Heavily armed and born again
By Michael O'Sullivan
Friday, Sep 30, 2011
From its unfortunate title, "Machine Gun Preacher" sounds like one of those B movies based on a graphic novel - about a disillusioned and emotionally damaged man of the cloth, say, who roams a desolate wasteland dispatching demons with the squeeze of a trigger. The good news is it isn't that movie. The bad news is it's almost as two-dimensional.
Inspired by the true story of Sam Childers, a hell-raising biker who found religion, abandoned his wild ways (more or less) and opened an orphanage in war-torn Sudan, the movie paints a pretty black-and-white picture of Childers's life, with Gerard Butler's Sam as a sort of born-again bouncer for Jesus. In director Marc ("Quantum of Solace") Forster's fictionalized version of the story, Sam is a tattooed soldier of the Lord, separating the saints from the sinners of the world with a bullet.
The Sam we meet at the beginning of the film is a violent and angry ex-con, mired - by an addiction to drugs and alcohol - on a path that's bound to end badly, short of a miracle. When a man thought to have been killed by Sam and his waste-product pal Donnie (Michael Shannon) turns out only to have been grievously beaten within an inch of his life, Sam repents his evil ways. Before you can say "amen," Sam has cleaned up his act, reconciling with his ex-stripper wife (Michelle Monaghan) and pulling Donnie through rehab. Soon, he's building both a successful construction business and a no-frills church in gritty, blue-collar Pennsylvania, where he's forced to step behind the pulpit himself when the real minister doesn't show up.
"How do you find the strength to start over?" he asks. It's a good question. Unfortunately, Sam doesn't seem to know the answer. Neither does the movie. Things just happen.
The Lord may work in mysterious ways, but "Machine Gun Preacher" is downright confounding.
After hearing about missionary work in Africa, Sam decides, on the spur of the moment, to visit Uganda and Sudan. While there, he is appalled to learn about sectarian violence that has turned thousands of innocent children into orphans and child soldiers. Next thing you know, he's building a shelter for the kids. When that shelter is attacked by rebels from the Lord's Resistance Army, an ostensibly Christian militia at war with soldiers from the Sudanese People's Liberation Army, Sam takes up arms himself and joins the fight.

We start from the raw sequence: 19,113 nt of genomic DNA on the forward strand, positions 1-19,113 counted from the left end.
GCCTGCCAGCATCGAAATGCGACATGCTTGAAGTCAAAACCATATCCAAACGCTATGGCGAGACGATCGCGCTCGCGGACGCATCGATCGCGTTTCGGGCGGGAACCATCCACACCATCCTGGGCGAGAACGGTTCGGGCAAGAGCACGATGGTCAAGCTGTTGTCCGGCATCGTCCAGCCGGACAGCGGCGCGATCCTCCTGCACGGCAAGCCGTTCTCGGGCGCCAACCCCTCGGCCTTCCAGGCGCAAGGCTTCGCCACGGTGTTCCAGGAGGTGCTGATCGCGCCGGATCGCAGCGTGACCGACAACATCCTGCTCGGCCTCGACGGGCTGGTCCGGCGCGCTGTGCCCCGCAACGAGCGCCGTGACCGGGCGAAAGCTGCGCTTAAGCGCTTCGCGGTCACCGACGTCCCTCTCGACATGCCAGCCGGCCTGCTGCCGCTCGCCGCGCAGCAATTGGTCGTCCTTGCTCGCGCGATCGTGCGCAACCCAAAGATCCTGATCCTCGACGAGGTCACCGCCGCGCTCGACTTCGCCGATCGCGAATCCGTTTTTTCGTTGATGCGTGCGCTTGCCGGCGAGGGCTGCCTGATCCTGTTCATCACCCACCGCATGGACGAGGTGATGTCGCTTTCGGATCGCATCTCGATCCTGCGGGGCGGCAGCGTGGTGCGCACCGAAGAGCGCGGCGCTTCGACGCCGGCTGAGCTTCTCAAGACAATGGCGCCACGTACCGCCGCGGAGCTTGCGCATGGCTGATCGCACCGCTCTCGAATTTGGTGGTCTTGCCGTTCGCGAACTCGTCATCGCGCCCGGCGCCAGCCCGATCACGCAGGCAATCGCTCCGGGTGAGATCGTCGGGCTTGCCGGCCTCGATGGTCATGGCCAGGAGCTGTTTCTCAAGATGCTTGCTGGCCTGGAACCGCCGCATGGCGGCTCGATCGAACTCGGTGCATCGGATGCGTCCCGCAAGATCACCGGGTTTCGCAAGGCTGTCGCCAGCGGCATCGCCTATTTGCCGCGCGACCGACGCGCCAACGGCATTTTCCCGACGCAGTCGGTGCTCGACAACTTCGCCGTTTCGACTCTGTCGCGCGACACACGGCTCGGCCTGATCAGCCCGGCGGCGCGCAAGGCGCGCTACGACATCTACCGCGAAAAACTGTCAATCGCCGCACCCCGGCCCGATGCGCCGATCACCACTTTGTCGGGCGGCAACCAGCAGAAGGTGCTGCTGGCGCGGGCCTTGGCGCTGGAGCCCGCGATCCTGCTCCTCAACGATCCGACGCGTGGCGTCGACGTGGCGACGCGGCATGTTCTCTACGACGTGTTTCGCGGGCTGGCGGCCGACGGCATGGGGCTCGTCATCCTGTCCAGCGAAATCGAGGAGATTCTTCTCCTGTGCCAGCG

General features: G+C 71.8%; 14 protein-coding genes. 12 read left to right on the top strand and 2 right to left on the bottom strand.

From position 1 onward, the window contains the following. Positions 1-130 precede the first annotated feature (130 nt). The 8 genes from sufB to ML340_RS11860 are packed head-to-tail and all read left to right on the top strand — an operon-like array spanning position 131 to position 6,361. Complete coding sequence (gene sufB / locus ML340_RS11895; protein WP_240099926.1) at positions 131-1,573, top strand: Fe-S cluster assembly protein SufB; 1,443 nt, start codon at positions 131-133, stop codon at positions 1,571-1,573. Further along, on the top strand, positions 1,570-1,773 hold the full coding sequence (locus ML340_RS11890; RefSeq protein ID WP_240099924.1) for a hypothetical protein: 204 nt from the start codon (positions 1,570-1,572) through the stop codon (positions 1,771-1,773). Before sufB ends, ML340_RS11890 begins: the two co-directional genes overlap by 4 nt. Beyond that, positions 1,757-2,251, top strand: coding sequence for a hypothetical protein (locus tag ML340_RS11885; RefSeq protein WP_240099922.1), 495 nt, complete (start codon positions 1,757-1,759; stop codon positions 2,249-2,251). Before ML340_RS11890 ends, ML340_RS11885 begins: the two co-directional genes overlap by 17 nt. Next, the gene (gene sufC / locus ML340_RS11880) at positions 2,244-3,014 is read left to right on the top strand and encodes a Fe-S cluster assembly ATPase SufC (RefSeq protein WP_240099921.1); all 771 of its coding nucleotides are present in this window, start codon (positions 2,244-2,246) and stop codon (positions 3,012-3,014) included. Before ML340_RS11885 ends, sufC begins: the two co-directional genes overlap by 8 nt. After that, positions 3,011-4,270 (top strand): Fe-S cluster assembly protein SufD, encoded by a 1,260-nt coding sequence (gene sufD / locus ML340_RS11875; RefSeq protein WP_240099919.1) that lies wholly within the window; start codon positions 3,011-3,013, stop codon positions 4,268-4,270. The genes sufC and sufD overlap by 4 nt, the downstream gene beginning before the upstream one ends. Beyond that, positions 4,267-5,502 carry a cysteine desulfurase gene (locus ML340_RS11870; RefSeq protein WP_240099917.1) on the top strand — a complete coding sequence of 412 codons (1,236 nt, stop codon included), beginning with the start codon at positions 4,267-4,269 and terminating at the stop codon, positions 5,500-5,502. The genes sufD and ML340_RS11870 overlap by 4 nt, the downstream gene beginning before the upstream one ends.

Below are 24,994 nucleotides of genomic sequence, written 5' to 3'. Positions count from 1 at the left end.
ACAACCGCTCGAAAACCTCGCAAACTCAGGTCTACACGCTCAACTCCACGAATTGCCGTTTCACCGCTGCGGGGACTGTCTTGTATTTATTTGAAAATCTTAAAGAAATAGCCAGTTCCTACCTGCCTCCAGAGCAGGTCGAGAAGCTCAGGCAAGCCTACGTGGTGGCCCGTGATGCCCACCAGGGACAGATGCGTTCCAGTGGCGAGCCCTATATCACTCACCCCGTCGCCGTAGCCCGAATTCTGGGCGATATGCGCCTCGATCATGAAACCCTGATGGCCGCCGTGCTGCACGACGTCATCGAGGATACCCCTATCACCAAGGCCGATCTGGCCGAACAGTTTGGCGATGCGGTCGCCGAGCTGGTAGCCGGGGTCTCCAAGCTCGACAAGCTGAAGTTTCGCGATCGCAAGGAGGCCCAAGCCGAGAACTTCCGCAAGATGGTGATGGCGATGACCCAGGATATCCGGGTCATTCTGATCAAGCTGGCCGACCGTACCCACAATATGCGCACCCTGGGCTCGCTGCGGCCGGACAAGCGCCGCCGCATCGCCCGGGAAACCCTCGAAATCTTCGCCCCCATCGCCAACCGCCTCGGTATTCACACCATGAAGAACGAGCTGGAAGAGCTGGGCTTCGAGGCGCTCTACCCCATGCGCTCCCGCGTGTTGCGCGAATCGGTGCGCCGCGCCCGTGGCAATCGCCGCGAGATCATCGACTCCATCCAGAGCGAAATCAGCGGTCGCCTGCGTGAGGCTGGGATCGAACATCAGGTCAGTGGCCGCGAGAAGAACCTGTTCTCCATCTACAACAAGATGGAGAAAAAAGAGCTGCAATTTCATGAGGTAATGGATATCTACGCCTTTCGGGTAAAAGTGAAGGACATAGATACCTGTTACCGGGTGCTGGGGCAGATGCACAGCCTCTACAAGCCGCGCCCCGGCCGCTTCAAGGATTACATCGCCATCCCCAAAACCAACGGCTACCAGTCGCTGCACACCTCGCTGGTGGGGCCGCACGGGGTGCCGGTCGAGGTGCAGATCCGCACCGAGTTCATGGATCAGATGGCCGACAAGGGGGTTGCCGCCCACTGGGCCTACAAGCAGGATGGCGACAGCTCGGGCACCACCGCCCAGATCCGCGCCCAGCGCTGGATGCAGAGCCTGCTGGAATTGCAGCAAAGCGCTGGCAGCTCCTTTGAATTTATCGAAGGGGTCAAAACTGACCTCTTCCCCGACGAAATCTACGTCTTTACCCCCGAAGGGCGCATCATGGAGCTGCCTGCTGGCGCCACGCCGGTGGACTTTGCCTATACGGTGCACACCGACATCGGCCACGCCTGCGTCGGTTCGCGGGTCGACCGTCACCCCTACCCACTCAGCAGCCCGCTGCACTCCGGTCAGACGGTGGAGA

But what fight exactly is he joining? The civil war, which the film presents in only the most muddled terms involving tribal, religious and geographic rivalries, doesn't really interest Sam, except to the extent that it affects "his" kids. To Sam's credit, he rescues - and refuses to shoot - several well-armed but underage soldiers from the LRA at one point. But he has no problem mowing down their only slightly older comrades, whom he never asks for proof of age before pumping them full of lead.
The problematic morality of Sam's actions is echoed by the film, which sees things in black and white. The arguments of the only character to question Sam's choice of violence are not just silenced. The character - an aid worker whose pacifism is shown as naive - is summarily killed.
"Machine Gun Preacher" would be a better film if it acknowledged the contradiction inherent in its title or if it worked a little harder to help us understand not just Sam's miraculous conversion, but his complexity, bordering on obsession. It gets the bullet points of Sam Childers's life, but misses the target.
Contains violence, obscenity, sex and drug use.